Go Back   iRV2 Forums > iRV2.com COMMUNITY FORUMS > iRV2.com General Discussion
Click Here to Login
Join iRV2 Today

Mission Statement: Supporting thoughtful exchange of knowledge, values and experience among RV enthusiasts.
Reply
  This discussion is proudly sponsored by:
Please support our sponsors and let them know you heard about their products on iRV2
 
Thread Tools Search this Thread Display Modes
 
Old 09-30-2011, 09:46 AM   #15
Moderator Emeritus
 
RustyJC's Avatar


 
Texas Boomers Club
Join Date: Jul 2000
Location: Cypress, Texas USA
Posts: 8,854
Quote:
Originally Posted by DrewCrewOf2 View Post
Well was the 40' Safari over the weight limit? My 40' Safari Continental says 22,500 unloaded so I guess I'm ok?
Most states go by GCWR of the motorhome (26,001 lbs and above is the common break point above which an upgraded license is required) and differentiate between a Class A and B based on the weight of the towed load (if any). Over 10K towed load requires a Class A while under 10K can get by with a Class B. Again, that's for most states, but check your own home state as it may differ.

Therefore, your unloaded weight really wouldn't matter.

Rusty
__________________

__________________
2016 Ram Longhorn 3500 Dually 4x4 CCLB, 385/900 Cummins, Aisin AS69RC, 4.10
2014.5 DRV Mobile Suites 38RSSA #6972
Come join us on a TEXAS BOOMERS rally!
RustyJC is offline   Reply With Quote
Join the #1 RV Forum Today - It's Totally Free!

iRV2.com RV Community - Are you about to start a new improvement on your RV or need some help with some maintenance? Do you need advice on what products to buy? Or maybe you can give others some advice? No matter where you fit in you'll find that iRV2 is a great community to join. Best of all it's totally FREE!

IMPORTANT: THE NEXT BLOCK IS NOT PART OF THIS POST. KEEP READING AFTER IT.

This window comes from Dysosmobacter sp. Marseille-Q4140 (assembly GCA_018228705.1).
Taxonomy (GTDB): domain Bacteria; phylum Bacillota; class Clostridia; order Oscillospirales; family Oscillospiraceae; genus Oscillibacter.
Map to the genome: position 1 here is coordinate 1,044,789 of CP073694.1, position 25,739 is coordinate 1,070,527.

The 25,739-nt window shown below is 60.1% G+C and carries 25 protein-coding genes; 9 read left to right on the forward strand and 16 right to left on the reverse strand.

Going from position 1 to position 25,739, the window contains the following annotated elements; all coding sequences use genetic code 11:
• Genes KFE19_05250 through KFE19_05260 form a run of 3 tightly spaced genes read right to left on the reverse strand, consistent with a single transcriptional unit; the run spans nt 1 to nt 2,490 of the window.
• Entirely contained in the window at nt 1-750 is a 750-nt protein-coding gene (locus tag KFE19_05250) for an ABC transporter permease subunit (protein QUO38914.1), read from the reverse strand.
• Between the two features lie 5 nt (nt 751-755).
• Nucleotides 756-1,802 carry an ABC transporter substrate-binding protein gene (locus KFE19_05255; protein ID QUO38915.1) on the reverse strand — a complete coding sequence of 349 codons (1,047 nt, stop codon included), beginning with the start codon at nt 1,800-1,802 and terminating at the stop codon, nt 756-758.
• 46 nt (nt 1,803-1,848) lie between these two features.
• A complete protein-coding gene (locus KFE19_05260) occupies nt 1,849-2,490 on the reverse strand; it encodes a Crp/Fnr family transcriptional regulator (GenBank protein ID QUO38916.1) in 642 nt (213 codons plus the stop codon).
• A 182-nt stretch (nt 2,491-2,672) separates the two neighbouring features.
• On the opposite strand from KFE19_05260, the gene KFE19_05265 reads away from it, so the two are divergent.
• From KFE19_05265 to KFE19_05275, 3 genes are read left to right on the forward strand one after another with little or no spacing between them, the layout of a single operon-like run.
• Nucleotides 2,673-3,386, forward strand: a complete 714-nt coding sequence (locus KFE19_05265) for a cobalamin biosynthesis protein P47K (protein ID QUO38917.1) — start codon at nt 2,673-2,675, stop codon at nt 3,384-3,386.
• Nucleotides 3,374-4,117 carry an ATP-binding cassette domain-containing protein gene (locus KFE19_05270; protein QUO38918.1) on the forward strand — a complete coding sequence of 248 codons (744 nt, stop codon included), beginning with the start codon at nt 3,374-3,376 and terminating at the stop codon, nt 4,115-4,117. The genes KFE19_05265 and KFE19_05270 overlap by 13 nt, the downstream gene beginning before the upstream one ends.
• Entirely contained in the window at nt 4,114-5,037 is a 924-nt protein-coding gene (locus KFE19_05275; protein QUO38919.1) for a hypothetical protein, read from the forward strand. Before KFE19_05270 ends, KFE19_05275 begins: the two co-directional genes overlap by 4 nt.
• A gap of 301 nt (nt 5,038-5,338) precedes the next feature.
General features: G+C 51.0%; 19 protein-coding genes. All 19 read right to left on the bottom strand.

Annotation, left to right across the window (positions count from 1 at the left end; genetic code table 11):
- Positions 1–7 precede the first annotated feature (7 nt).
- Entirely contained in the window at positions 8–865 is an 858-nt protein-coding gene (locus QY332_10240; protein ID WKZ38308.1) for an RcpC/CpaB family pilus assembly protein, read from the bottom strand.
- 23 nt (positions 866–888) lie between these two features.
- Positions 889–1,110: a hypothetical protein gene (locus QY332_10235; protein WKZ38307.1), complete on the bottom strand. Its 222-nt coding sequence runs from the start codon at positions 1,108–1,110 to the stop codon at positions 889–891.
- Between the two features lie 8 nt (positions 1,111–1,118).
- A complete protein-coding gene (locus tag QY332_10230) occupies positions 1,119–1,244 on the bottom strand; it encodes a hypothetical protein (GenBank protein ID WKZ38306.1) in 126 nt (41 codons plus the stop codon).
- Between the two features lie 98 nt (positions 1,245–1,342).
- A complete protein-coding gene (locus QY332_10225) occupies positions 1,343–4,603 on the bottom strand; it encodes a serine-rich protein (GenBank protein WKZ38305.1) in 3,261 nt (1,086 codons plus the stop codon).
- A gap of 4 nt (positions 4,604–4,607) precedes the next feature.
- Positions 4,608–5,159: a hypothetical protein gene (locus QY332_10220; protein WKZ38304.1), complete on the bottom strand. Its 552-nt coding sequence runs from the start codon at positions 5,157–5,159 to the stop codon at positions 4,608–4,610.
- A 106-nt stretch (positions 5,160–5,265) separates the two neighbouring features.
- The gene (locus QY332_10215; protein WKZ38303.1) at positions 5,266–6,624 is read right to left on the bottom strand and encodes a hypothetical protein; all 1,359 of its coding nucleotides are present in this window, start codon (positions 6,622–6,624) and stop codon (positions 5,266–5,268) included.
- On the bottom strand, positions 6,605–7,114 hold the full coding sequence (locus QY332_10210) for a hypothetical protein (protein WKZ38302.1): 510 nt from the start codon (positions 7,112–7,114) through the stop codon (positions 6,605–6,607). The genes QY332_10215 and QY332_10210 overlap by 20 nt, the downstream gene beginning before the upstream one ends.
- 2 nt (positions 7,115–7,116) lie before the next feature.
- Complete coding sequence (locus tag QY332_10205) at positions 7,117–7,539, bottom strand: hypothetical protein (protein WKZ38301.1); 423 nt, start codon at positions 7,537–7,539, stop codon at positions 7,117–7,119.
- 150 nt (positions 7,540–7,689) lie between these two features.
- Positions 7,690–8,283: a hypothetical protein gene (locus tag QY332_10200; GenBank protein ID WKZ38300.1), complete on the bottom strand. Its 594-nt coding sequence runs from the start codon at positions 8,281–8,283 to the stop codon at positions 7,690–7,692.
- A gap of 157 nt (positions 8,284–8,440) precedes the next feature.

You are currently viewing our boards as a guest so you have limited access to our community. Please take the time to register and you will gain a lot of great new features including; the ability to participate in discussions, network with other RV owners, see fewer ads, upload photographs, create an RV blog, send private messages and so much, much more!

Old 09-30-2011, 09:53 AM   #16
Senior Member
 
Join Date: Jun 2010
Location: Anacortes, WA (Stick & Brick)
Posts: 2,623
Surely it would be based on the GVWR not the combined rating.

Whatever the rules are, get some training on the airbrake system. It only needs a couple of hours, but they're different enough from regular hydraulics that you can get into trouble if you don't understand the differences.

I was surprised, when I got my CDL to drive transit, how much airbrake stuff there was to learn.
__________________

__________________